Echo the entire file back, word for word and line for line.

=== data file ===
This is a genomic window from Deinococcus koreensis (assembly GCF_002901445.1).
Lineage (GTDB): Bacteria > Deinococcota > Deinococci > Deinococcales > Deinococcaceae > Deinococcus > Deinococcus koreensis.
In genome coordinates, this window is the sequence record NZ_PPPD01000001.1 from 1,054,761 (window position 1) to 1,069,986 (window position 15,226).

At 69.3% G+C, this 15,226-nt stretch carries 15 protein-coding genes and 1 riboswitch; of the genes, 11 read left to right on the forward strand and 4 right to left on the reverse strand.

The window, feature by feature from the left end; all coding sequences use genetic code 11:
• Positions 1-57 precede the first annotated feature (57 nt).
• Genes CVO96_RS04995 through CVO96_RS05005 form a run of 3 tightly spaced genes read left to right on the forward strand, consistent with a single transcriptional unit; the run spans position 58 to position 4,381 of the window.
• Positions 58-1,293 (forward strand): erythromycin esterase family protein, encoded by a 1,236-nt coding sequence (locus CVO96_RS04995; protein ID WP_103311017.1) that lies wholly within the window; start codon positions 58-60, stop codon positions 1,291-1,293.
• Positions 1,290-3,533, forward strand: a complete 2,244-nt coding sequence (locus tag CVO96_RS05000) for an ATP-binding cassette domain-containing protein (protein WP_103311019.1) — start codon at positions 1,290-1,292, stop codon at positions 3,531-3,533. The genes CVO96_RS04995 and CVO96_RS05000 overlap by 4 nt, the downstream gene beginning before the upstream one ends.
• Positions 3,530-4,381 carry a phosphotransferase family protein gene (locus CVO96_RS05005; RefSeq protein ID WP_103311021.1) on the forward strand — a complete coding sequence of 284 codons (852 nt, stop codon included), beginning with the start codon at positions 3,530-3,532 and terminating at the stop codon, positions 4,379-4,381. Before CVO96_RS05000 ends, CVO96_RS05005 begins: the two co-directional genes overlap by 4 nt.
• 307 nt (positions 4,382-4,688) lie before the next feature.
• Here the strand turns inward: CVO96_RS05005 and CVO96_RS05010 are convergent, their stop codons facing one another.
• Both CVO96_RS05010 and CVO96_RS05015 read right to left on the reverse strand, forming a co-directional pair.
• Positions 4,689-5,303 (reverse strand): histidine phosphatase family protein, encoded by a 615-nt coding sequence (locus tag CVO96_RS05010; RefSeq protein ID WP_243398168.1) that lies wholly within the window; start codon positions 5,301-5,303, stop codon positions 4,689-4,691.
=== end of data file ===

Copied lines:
This is a genomic window from Deinococcus koreensis (assembly GCF_002901445.1).
Lineage (GTDB): Bacteria > Deinococcota > Deinococci > Deinococcales > Deinococcaceae > Deinococcus > Deinococcus koreensis.
In genome coordinates, this window is the sequence record NZ_PPPD01000001.1 from 1,054,761 (window position 1) to 1,069,986 (window position 15,226).

At 69.3% G+C, this 15,226-nt stretch carries 15 protein-coding genes and 1 riboswitch; of the genes, 11 read left to right on the forward strand and 4 right to left on the reverse strand.

The window, feature by feature from the left end; all coding sequences use genetic code 11:
• Positions 1-57 precede the first annotated feature (57 nt).
• Genes CVO96_RS04995 through CVO96_RS05005 form a run of 3 tightly spaced genes read left to right on the forward strand, consistent with a single transcriptional unit; the run spans position 58 to position 4,381 of the window.
• Positions 58-1,293 (forward strand): erythromycin esterase family protein, encoded by a 1,236-nt coding sequence (locus CVO96_RS04995; protein ID WP_103311017.1) that lies wholly within the window; start codon positions 58-60, stop codon positions 1,291-1,293.
• Positions 1,290-3,533, forward strand: a complete 2,244-nt coding sequence (locus tag CVO96_RS05000) for an ATP-binding cassette domain-containing protein (protein WP_103311019.1) — start codon at positions 1,290-1,292, stop codon at positions 3,531-3,533. The genes CVO96_RS04995 and CVO96_RS05000 overlap by 4 nt, the downstream gene beginning before the upstream one ends.
• Positions 3,530-4,381 carry a phosphotransferase family protein gene (locus CVO96_RS05005; RefSeq protein ID WP_103311021.1) on the forward strand — a complete coding sequence of 284 codons (852 nt, stop codon included), beginning with the start codon at positions 3,530-3,532 and terminating at the stop codon, positions 4,379-4,381. Before CVO96_RS05000 ends, CVO96_RS05005 begins: the two co-directional genes overlap by 4 nt.
• 307 nt (positions 4,382-4,688) lie before the next feature.
• Here the strand turns inward: CVO96_RS05005 and CVO96_RS05010 are convergent, their stop codons facing one another.
• Both CVO96_RS05010 and CVO96_RS05015 read right to left on the reverse strand, forming a co-directional pair.
• Positions 4,689-5,303 (reverse strand): histidine phosphatase family protein, encoded by a 615-nt coding sequence (locus tag CVO96_RS05010; RefSeq protein ID WP_243398168.1) that lies wholly within the window; start codon positions 5,301-5,303, stop codon positions 4,689-4,691.